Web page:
You could also add more memory or alter the allocated IOPs per attached volume. Additionally, scaling out or adding additional nodes is as simple as a UI command. This functionality makes it very easy to manipulate a cluster to quickly identify the best configuration to support your workload. Just in case you are wondering, Robin also makes it possible to specify the placement rules for each of the nodes and its associated storage. In practice, this makes it possible to ensure that each Cassandra node will not experience a noisy neighbor problem and that it will benefit from local storage.
Cassandra/Datastax is an incredibly compelling technology for deploying high-performance applications. The tight linkage between the application, database, and hardware can make this a difficult technology to deploy and operate successfully. Robin systems can dramatically reduce some of the infrastructure and life cycle problems encountered when using distributed applications and Cassandra/Datastax in particular.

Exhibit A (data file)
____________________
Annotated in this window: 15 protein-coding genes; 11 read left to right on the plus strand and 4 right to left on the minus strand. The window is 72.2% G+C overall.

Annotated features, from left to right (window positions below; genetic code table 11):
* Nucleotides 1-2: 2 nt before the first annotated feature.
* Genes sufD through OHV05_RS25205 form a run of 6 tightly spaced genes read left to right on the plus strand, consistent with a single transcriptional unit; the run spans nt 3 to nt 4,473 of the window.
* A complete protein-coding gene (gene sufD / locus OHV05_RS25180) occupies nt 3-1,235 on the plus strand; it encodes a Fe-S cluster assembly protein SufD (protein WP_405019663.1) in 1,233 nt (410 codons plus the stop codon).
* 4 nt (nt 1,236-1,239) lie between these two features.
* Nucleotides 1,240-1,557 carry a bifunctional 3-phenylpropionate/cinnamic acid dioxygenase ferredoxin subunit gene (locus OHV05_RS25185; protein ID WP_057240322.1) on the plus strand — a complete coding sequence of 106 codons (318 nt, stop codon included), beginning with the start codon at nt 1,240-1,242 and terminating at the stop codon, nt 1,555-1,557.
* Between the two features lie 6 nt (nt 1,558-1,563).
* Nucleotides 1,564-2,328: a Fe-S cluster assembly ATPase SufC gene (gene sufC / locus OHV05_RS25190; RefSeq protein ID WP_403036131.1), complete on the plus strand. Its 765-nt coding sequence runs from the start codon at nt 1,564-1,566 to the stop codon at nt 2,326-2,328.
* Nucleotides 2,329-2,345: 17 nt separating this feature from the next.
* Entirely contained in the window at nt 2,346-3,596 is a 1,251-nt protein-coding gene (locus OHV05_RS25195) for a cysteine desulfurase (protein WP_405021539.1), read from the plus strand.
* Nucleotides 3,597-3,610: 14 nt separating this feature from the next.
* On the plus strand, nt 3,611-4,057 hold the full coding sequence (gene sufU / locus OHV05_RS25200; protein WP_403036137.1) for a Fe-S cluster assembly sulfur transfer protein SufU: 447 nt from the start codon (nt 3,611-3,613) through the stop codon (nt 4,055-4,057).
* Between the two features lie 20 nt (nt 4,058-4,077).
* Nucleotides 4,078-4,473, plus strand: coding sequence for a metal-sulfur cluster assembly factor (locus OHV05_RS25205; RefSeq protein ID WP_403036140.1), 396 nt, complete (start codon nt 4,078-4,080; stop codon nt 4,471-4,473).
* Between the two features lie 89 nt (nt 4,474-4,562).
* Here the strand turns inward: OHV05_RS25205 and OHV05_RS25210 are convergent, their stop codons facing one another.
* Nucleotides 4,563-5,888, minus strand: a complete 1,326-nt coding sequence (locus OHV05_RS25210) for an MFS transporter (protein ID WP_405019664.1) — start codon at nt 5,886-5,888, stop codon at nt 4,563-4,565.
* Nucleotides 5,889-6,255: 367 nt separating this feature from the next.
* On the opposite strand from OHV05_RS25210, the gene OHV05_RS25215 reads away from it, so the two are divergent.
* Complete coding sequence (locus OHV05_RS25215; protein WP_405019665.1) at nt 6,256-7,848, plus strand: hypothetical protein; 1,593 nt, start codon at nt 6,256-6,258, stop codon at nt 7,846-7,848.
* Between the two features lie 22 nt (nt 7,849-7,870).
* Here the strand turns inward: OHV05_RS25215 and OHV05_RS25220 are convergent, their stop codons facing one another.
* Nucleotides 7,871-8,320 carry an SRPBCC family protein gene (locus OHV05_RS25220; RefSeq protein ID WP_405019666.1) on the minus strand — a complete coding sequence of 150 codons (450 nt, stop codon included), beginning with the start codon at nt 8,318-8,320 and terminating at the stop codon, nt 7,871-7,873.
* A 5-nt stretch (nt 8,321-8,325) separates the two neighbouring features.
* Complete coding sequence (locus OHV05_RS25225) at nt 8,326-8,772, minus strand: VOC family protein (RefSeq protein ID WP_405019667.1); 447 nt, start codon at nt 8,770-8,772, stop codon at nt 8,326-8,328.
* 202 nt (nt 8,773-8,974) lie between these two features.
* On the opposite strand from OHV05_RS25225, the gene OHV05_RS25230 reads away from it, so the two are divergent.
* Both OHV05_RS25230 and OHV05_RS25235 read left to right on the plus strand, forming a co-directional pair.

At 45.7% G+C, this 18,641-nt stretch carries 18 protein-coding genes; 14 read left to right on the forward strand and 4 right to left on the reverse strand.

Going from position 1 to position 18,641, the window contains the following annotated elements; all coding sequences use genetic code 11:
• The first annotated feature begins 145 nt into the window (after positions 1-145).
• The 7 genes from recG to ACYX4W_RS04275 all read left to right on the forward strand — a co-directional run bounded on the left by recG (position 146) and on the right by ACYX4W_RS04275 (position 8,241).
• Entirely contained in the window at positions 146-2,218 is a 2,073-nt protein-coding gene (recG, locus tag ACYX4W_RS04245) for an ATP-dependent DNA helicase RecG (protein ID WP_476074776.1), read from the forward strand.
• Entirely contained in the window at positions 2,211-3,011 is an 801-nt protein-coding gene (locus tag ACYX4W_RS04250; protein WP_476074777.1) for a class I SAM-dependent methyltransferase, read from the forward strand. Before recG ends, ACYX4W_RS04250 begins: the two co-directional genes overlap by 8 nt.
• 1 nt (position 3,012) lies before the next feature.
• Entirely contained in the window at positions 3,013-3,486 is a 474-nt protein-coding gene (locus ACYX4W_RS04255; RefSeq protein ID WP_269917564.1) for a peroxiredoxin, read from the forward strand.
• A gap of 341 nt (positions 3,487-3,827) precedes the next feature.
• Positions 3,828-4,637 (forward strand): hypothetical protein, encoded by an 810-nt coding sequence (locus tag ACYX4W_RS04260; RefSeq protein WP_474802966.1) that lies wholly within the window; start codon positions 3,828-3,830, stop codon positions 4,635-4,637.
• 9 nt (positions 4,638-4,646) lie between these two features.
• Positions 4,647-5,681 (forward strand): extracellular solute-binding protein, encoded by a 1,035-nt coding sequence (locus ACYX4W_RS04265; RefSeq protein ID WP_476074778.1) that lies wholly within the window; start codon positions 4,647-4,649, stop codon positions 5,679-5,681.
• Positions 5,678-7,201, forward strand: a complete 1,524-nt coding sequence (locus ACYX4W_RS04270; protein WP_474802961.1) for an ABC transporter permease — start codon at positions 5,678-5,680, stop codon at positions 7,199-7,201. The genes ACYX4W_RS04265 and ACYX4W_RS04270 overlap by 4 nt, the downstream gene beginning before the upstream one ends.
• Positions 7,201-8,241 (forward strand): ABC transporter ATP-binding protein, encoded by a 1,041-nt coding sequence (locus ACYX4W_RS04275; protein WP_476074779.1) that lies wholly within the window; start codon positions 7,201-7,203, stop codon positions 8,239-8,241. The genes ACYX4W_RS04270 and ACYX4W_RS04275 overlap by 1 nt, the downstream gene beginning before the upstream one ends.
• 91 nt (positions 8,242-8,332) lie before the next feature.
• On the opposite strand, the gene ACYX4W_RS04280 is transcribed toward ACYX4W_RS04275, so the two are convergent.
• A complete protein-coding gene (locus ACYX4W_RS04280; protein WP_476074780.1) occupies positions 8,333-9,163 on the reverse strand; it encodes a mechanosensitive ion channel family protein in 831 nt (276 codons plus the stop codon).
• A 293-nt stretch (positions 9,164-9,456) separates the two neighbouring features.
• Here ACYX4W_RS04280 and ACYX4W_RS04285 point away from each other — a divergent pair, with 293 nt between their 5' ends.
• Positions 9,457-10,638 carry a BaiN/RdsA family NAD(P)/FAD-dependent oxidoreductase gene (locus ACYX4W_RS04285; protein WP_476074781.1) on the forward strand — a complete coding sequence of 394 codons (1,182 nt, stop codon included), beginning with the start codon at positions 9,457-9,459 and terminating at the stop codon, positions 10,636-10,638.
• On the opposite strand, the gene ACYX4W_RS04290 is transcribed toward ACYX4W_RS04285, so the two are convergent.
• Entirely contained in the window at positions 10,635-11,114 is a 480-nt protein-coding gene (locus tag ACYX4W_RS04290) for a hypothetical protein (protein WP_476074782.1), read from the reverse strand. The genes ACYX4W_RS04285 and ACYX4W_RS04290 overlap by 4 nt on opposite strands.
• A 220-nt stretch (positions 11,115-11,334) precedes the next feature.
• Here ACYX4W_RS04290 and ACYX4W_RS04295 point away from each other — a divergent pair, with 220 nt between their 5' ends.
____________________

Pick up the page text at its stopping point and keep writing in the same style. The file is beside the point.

ROBIN Hyper-Converged Kubernetes Platform Community Edition*
RCP Community Edition (CE) is ideal for small DevOps teams looking to get started with RCP and experimenting with container-based apps.
- Designed to run any linux application, especially stateful applications like big data and databases
- Spin up clusters within minutes
- Includes QoS, Scaling, Cloning, Snapshots, Time Travel
- “Free for Life”; auto-deployment on AWS with up to 5 nodes (any size)
*CE includes pre-packaged Cassandra, MongoDB, Elasticsearch and Big Data bundles